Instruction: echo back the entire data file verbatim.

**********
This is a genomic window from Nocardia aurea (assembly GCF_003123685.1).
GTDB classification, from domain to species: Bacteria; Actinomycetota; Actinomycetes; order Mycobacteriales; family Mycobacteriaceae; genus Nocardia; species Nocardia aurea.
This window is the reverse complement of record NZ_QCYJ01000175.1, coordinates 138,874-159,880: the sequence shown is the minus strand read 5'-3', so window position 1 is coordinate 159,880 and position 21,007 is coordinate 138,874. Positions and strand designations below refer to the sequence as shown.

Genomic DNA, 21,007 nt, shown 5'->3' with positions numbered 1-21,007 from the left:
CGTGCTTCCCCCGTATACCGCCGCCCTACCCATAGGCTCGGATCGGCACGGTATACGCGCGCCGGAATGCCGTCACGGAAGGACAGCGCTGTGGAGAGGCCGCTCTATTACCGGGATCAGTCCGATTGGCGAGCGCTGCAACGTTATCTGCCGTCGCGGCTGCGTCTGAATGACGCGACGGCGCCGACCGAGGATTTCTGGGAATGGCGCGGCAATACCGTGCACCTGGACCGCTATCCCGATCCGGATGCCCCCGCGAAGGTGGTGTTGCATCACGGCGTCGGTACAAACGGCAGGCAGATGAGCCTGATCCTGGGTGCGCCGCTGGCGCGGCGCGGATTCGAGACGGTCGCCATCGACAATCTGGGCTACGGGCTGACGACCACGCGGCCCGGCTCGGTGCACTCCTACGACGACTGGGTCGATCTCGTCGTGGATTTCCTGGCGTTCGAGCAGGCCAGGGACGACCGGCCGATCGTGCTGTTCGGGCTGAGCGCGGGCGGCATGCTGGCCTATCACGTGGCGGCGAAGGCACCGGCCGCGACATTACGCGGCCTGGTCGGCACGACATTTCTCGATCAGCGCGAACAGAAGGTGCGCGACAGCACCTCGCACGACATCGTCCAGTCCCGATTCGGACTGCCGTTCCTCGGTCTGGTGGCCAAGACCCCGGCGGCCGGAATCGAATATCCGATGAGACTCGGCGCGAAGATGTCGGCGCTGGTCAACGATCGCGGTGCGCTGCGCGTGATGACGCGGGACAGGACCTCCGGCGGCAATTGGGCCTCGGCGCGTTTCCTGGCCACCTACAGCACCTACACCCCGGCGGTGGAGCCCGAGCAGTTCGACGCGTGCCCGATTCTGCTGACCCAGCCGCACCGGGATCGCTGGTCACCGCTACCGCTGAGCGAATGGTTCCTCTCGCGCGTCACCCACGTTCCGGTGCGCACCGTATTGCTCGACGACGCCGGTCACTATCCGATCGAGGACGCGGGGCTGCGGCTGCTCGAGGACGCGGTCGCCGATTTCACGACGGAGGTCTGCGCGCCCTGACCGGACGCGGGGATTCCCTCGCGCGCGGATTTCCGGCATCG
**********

This is a genomic window from Nocardia aurea (assembly GCF_003123685.1).
GTDB classification, from domain to species: Bacteria; Actinomycetota; Actinomycetes; order Mycobacteriales; family Mycobacteriaceae; genus Nocardia; species Nocardia aurea.
This window is the reverse complement of record NZ_QCYJ01000175.1, coordinates 138,874-159,880: the sequence shown is the minus strand read 5'-3', so window position 1 is coordinate 159,880 and position 21,007 is coordinate 138,874. Positions and strand designations below refer to the sequence as shown.

Genomic DNA, 21,007 nt, shown 5'->3' with positions numbered 1-21,007 from the left:
CGTGCTTCCCCCGTATACCGCCGCCCTACCCATAGGCTCGGATCGGCACGGTATACGCGCGCCGGAATGCCGTCACGGAAGGACAGCGCTGTGGAGAGGCCGCTCTATTACCGGGATCAGTCCGATTGGCGAGCGCTGCAACGTTATCTGCCGTCGCGGCTGCGTCTGAATGACGCGACGGCGCCGACCGAGGATTTCTGGGAATGGCGCGGCAATACCGTGCACCTGGACCGCTATCCCGATCCGGATGCCCCCGCGAAGGTGGTGTTGCATCACGGCGTCGGTACAAACGGCAGGCAGATGAGCCTGATCCTGGGTGCGCCGCTGGCGCGGCGCGGATTCGAGACGGTCGCCATCGACAATCTGGGCTACGGGCTGACGACCACGCGGCCCGGCTCGGTGCACTCCTACGACGACTGGGTCGATCTCGTCGTGGATTTCCTGGCGTTCGAGCAGGCCAGGGACGACCGGCCGATCGTGCTGTTCGGGCTGAGCGCGGGCGGCATGCTGGCCTATCACGTGGCGGCGAAGGCACCGGCCGCGACATTACGCGGCCTGGTCGGCACGACATTTCTCGATCAGCGCGAACAGAAGGTGCGCGACAGCACCTCGCACGACATCGTCCAGTCCCGATTCGGACTGCCGTTCCTCGGTCTGGTGGCCAAGACCCCGGCGGCCGGAATCGAATATCCGATGAGACTCGGCGCGAAGATGTCGGCGCTGGTCAACGATCGCGGTGCGCTGCGCGTGATGACGCGGGACAGGACCTCCGGCGGCAATTGGGCCTCGGCGCGTTTCCTGGCCACCTACAGCACCTACACCCCGGCGGTGGAGCCCGAGCAGTTCGACGCGTGCCCGATTCTGCTGACCCAGCCGCACCGGGATCGCTGGTCACCGCTACCGCTGAGCGAATGGTTCCTCTCGCGCGTCACCCACGTTCCGGTGCGCACCGTATTGCTCGACGACGCCGGTCACTATCCGATCGAGGACGCGGGGCTGCGGCTGCTCGAGGACGCGGTCGCCGATTTCACGACGGAGGTCTGCGCGCCCTGACCGGACGCGGGGATTCCCTCGCGCGCGGATTTCCGGCATCG